One of the easiest things to grow in any herb garden: a bunch of chives. Be careful, though, because they like to spread. I regularly whack them back to nubs, and they grow again every time. Not sure whether you have chives?
Now that cool weather has arrived, it’s time to work on apples. Local orchards have bushels of fruit begging for my attention. I put up applesauce every year: it stores well, can be used in lots of ways, and is surprisingly easy.
I use tomato paste all the time. Sometimes I need up to half a cup, sometimes just a little bit. When I make my own, I can store it in the sizes I tend to need most, so I have no more partly used cans in the fridge.
It was Auguste Escoffier who devised the now-famous dessert, Pêche Melba, in the early 1900s. It consisted of fresh peeled peaches, slightly sugared, with raspberry purée, served over vanilla ice cream in a swan carved of ice. The dish has become a classic,
I prefer to eat local food, sourced as close to the farm as possible: I get fresher food, I help support the nearby farming community, and it tastes amazing. Sometimes, though, I make exceptions. Let me tell you about my experience with peaches.
I get asked this a lot: is making jam hard? People tend to assume it takes a lot of time; that every batch is unmanageably huge; that it’s scary and uses weird equipment. All this is so, so wrong. You can make jam in a skillet or saucepan in less than an hour.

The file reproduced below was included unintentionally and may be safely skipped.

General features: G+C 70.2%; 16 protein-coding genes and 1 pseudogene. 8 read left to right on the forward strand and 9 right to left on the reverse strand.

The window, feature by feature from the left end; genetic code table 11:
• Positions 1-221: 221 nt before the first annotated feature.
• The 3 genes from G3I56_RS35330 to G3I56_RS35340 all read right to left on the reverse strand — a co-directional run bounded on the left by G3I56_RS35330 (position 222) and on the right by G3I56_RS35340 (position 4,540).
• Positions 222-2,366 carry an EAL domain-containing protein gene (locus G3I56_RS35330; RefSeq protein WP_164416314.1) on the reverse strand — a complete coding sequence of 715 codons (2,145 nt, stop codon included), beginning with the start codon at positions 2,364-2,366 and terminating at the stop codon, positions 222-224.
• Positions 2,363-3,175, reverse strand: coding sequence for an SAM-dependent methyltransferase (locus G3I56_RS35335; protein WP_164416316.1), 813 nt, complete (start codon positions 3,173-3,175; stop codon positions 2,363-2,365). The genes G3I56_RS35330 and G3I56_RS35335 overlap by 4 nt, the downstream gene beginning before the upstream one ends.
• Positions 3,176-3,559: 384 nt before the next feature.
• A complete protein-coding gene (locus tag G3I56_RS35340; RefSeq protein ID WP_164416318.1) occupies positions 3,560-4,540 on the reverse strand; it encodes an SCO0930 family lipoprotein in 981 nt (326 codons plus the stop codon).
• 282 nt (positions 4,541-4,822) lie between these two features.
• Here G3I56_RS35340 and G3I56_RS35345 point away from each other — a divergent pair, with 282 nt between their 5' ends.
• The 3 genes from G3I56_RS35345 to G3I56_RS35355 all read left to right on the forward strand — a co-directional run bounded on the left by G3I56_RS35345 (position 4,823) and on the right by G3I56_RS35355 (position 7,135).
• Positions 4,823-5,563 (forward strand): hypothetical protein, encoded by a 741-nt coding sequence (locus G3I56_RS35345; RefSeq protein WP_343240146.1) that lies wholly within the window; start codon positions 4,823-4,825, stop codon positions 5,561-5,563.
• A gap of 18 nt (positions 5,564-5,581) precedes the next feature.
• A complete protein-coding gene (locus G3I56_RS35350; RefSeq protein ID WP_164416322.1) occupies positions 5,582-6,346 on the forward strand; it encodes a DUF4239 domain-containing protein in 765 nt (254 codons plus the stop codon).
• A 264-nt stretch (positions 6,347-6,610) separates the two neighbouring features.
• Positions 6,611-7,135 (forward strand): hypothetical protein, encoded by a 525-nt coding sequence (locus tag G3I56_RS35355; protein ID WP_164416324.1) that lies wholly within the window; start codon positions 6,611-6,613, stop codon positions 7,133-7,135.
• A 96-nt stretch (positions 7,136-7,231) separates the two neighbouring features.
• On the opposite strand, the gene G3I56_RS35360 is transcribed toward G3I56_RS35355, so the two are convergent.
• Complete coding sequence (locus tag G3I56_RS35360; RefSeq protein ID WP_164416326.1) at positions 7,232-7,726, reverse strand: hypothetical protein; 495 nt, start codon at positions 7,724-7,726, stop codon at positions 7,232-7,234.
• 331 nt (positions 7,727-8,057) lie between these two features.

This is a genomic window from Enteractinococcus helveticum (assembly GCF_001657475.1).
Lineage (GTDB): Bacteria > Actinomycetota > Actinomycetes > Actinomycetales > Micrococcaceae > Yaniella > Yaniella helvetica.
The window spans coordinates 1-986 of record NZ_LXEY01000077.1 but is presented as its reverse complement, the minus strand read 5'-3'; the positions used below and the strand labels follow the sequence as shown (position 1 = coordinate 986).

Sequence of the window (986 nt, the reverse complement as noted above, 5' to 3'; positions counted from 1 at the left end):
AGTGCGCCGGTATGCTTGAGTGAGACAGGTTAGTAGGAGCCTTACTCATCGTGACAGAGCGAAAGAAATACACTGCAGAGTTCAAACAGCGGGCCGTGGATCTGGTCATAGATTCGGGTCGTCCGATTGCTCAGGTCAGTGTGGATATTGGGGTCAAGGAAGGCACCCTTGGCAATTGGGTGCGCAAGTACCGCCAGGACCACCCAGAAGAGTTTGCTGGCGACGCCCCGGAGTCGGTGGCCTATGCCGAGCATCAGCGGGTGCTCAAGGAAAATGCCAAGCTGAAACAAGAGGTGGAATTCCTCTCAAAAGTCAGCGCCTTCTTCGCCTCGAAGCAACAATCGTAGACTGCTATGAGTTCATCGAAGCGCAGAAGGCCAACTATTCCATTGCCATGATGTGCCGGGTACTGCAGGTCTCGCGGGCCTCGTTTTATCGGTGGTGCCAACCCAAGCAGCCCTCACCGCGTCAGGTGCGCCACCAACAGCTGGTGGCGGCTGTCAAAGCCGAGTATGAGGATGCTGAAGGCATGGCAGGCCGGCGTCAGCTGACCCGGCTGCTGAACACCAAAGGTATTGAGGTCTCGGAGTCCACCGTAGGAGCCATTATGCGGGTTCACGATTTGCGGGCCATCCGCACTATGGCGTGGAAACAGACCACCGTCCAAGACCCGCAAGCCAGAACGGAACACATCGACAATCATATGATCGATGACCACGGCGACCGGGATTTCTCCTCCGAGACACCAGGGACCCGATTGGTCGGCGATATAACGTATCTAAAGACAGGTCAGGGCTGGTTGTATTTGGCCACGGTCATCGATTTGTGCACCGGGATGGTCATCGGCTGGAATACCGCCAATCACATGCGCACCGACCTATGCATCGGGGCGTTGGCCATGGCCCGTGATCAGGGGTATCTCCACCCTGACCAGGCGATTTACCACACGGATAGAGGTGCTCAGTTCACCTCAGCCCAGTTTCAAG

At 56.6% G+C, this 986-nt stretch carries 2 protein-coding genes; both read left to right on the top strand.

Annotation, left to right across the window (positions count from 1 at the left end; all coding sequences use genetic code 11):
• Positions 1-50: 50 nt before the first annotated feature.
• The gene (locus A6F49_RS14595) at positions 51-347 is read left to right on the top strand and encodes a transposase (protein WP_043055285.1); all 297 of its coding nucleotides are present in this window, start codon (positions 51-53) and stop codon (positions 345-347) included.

We had snow and hail last week, but it’s in the 90s today: welcome to springtime in SE Michigan. I’m working on the garden this week – first setting the chives and all the other herbs to rights, and then planting my favorite tomatoes.
Looking at my preserves cupboard, I can see it’s been a good year for jams. Let’s see … there’s cherry jam three ways, blueberry-ginger jam, spiced tomato jam, strawberry-vanilla butter, peach, and apricot jams. But there are still a few gaps!
Necessity is the mother of invention. Sometimes you hit a roadblock; something knocks your plans horribly askew. So it was for me this week, when I planned to reduce a half-bushel (25-26 pounds) of tomatoes to thick tomato paste.
I love berries of all kinds, and am lucky to live where lots of them grow. Recently I bought some freshly picked blueberries at a farm stand: they were delicious! Some went into muffins, some on cereal, some were just eaten as a snack.